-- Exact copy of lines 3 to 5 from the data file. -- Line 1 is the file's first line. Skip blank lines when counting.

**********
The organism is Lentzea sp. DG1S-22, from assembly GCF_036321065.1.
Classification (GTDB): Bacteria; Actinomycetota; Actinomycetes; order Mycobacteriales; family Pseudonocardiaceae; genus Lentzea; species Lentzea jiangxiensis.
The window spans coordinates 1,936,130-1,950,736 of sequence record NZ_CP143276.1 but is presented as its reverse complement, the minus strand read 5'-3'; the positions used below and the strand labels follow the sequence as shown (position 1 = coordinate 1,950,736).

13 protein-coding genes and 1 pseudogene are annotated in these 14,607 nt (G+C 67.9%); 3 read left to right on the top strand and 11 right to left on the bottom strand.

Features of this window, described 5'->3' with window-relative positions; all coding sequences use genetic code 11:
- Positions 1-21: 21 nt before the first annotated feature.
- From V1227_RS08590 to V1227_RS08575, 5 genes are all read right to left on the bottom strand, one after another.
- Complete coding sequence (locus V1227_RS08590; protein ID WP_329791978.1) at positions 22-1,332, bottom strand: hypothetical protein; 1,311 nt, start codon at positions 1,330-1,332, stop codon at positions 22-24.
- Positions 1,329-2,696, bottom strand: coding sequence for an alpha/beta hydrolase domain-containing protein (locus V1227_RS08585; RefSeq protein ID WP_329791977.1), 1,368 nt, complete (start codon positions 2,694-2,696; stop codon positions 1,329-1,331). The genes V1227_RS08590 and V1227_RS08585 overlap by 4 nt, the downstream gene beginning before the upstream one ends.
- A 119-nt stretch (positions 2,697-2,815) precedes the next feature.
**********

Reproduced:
The window spans coordinates 1,936,130-1,950,736 of sequence record NZ_CP143276.1 but is presented as its reverse complement, the minus strand read 5'-3'; the positions used below and the strand labels follow the sequence as shown (position 1 = coordinate 1,950,736).

13 protein-coding genes and 1 pseudogene are annotated in these 14,607 nt (G+C 67.9%); 3 read left to right on the top strand and 11 right to left on the bottom strand.

Features of this window, described 5'->3' with window-relative positions; all coding sequences use genetic code 11: